Most languages have simple evaluation semantics and complicated polymorphism semantics. Haskell is the opposite: its non-strict evaluation strategy is subtle, but its strategy for resolving polymorphic functions is simple, and places no requirements on the memory layout of Haskell data structures, in contrast with most object-oriented languages.

It’s insights like these that prove the worth and merit of exploring unconventional programming languages. While object-oriented programming has been one of the great success stories in all of software engineering, traditional OOP approaches often entail surprising restrictions. In this way, the despairing air of the Darwin quote that opened this piece is not applicable: given the richness of polymorphism in human language, there are surprisingly simple ways to embed it within a programming language. I’m sure he’d be relieved to know that. Or possibly not. The man was kind of a downer.

I’d like to thank Ayman Nadeem, Peter Berger, Rick Winfrey, and Kenny Foner for reviewing drafts of this post.


  1. The Oxford English Dictionary asserts that the word ‘run’ has the most definitions of any word in the language; the verb alone has 645 meanings. If every such meaning were given its own word, it would take more than four months to learn them all, assuming that the average person can learn ~5 words per day. ↩︎

  2. Even C has _Generic macros now, which provide a form of compile-time polymorphism. ↩︎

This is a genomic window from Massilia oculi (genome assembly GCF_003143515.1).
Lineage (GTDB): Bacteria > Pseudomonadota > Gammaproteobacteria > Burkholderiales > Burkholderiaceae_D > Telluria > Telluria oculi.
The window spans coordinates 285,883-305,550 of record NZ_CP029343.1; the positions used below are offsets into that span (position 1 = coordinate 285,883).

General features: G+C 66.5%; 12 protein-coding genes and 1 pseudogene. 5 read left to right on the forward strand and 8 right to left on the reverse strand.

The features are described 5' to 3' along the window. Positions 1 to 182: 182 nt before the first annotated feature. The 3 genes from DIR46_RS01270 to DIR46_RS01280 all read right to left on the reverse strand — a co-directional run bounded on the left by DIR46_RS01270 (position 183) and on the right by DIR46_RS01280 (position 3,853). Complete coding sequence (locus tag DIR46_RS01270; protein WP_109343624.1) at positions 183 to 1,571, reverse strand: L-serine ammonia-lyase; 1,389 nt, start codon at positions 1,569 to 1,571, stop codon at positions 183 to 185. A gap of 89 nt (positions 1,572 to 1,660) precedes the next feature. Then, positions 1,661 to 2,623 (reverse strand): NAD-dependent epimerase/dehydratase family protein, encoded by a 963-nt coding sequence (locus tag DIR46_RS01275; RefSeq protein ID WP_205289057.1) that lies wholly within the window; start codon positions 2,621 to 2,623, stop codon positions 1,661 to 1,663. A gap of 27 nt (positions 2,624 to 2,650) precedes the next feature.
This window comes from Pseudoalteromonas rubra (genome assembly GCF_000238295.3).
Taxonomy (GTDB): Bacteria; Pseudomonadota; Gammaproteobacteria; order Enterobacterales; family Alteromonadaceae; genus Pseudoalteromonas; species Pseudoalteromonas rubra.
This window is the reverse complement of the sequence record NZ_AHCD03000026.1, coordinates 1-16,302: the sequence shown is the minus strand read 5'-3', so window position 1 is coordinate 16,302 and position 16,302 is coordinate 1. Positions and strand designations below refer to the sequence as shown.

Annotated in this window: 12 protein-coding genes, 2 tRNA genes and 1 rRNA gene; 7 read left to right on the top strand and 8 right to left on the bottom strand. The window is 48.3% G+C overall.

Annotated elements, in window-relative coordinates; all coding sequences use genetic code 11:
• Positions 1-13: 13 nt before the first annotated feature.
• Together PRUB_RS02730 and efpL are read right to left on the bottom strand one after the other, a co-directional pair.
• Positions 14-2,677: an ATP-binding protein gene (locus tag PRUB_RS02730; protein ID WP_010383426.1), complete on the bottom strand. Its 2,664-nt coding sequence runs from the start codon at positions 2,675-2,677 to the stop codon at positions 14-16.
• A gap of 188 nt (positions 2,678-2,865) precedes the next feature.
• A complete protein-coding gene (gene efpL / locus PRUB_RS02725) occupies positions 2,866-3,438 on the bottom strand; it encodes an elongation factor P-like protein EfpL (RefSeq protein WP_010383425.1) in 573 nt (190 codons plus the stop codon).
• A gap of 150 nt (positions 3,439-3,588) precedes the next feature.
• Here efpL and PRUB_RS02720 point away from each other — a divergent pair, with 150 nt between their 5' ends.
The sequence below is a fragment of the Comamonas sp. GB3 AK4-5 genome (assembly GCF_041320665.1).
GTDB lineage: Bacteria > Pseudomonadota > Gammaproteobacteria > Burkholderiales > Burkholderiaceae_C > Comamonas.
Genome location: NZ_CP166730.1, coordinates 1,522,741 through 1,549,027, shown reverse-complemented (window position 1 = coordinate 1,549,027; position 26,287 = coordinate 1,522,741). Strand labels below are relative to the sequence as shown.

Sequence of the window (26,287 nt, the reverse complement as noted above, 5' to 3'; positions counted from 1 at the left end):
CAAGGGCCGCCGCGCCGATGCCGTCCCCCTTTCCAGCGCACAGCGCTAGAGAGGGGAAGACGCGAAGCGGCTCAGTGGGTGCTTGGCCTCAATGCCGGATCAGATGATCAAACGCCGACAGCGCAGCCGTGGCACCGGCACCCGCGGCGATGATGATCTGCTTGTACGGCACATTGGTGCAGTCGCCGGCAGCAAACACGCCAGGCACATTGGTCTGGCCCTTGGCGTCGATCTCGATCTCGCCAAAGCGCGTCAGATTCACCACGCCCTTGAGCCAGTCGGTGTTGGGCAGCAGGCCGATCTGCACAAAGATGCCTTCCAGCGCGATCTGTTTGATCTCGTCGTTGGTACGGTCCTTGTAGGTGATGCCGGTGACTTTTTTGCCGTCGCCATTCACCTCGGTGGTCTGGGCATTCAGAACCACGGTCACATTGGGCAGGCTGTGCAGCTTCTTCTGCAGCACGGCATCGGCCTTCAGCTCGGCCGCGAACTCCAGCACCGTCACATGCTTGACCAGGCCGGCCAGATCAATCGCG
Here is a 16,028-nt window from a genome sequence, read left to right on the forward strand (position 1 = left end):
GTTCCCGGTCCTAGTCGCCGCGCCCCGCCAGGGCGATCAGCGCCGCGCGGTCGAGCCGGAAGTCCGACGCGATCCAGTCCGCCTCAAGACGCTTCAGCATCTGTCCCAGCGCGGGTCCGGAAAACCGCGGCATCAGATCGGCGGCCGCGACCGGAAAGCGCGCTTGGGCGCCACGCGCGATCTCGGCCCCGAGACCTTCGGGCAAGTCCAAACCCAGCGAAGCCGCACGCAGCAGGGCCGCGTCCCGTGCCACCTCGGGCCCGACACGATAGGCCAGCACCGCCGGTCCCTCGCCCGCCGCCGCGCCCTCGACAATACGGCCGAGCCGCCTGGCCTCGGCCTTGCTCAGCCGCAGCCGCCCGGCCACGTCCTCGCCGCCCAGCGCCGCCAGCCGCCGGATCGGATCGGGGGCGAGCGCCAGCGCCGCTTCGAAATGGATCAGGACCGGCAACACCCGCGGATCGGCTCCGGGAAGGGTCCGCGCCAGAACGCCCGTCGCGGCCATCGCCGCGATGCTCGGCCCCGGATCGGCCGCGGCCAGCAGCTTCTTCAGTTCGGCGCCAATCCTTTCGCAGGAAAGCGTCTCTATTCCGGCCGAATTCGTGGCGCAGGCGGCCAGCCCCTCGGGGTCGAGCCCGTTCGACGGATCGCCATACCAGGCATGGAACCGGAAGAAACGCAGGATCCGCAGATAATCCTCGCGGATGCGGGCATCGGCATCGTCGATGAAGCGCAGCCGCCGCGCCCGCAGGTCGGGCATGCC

3. Unless you use @property, which is much closer to the Smalltalk school of thinking than Simula. ↩︎

  4. (a reputation that is sometimes unfair and sometimes extremely well-deserved) ↩︎

  5. An interesting consequence of this is that you can use => in more than one place in a type signature: the signatures Ord a => Ord b => a -> b -> Bool and (Ord a, Ord b) => a -> b -> Bool are equally valid. ↩︎

  6. Because GHC’s type system is significantly more featureful than the type system specified in the Haskell Report, the details of its typeclass resolution are a bit more complicated—things like type families introduce subtleties to the dictionary-passing approach. You could, however, sit down and implement your own Haskell2010 compiler with dictionary-passing style. ↩︎

  7. such as the excellent Num instance for functions ↩︎

  8. If you try this upcoming code sample in ghci, it will execute without error, whereas if you try it in a standard Haskell source file it will fail to typecheck. This is because ghci uses a set of type defaulting rules to resolve a sensible type for polymorphic literals. This feature is actually present in Haskell itself (section 4.3.4 of the Haskell Report has the gory details), but is tremendously obscure and rarely, if ever, seen in real-world code. ↩︎